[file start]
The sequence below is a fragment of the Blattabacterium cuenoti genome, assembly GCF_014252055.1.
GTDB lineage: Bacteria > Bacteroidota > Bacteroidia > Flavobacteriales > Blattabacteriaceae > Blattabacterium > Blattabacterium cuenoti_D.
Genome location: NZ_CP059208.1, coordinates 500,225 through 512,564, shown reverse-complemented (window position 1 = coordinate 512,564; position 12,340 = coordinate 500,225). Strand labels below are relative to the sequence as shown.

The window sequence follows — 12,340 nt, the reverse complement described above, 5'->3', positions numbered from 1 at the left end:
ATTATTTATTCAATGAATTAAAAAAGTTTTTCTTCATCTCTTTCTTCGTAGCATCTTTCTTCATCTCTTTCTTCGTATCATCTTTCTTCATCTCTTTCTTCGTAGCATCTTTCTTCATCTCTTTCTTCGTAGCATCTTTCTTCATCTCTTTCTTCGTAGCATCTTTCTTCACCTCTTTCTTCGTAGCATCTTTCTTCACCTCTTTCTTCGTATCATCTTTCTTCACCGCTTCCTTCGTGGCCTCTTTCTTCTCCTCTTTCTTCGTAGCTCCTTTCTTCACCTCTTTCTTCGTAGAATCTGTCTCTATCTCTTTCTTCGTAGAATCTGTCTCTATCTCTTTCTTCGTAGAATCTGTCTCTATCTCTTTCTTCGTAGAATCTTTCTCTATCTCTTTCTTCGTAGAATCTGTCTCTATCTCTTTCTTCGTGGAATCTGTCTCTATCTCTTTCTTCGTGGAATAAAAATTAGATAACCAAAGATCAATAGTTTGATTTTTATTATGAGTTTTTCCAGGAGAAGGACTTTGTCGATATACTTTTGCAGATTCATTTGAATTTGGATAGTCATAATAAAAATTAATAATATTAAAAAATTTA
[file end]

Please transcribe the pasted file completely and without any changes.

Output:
The sequence below is a fragment of the Blattabacterium cuenoti genome, assembly GCF_014252055.1.
GTDB lineage: Bacteria > Bacteroidota > Bacteroidia > Flavobacteriales > Blattabacteriaceae > Blattabacterium > Blattabacterium cuenoti_D.
Genome location: NZ_CP059208.1, coordinates 500,225 through 512,564, shown reverse-complemented (window position 1 = coordinate 512,564; position 12,340 = coordinate 500,225). Strand labels below are relative to the sequence as shown.

The window sequence follows — 12,340 nt, the reverse complement described above, 5'->3', positions numbered from 1 at the left end:
ATTATTTATTCAATGAATTAAAAAAGTTTTTCTTCATCTCTTTCTTCGTAGCATCTTTCTTCATCTCTTTCTTCGTATCATCTTTCTTCATCTCTTTCTTCGTAGCATCTTTCTTCATCTCTTTCTTCGTAGCATCTTTCTTCATCTCTTTCTTCGTAGCATCTTTCTTCACCTCTTTCTTCGTAGCATCTTTCTTCACCTCTTTCTTCGTATCATCTTTCTTCACCGCTTCCTTCGTGGCCTCTTTCTTCTCCTCTTTCTTCGTAGCTCCTTTCTTCACCTCTTTCTTCGTAGAATCTGTCTCTATCTCTTTCTTCGTAGAATCTGTCTCTATCTCTTTCTTCGTAGAATCTGTCTCTATCTCTTTCTTCGTAGAATCTTTCTCTATCTCTTTCTTCGTAGAATCTGTCTCTATCTCTTTCTTCGTGGAATCTGTCTCTATCTCTTTCTTCGTGGAATAAAAATTAGATAACCAAAGATCAATAGTTTGATTTTTATTATGAGTTTTTCCAGGAGAAGGACTTTGTCGATATACTTTTGCAGATTCATTTGAATTTGGATAGTCATAATAAAAATTAATAATATTAAAAAATTTA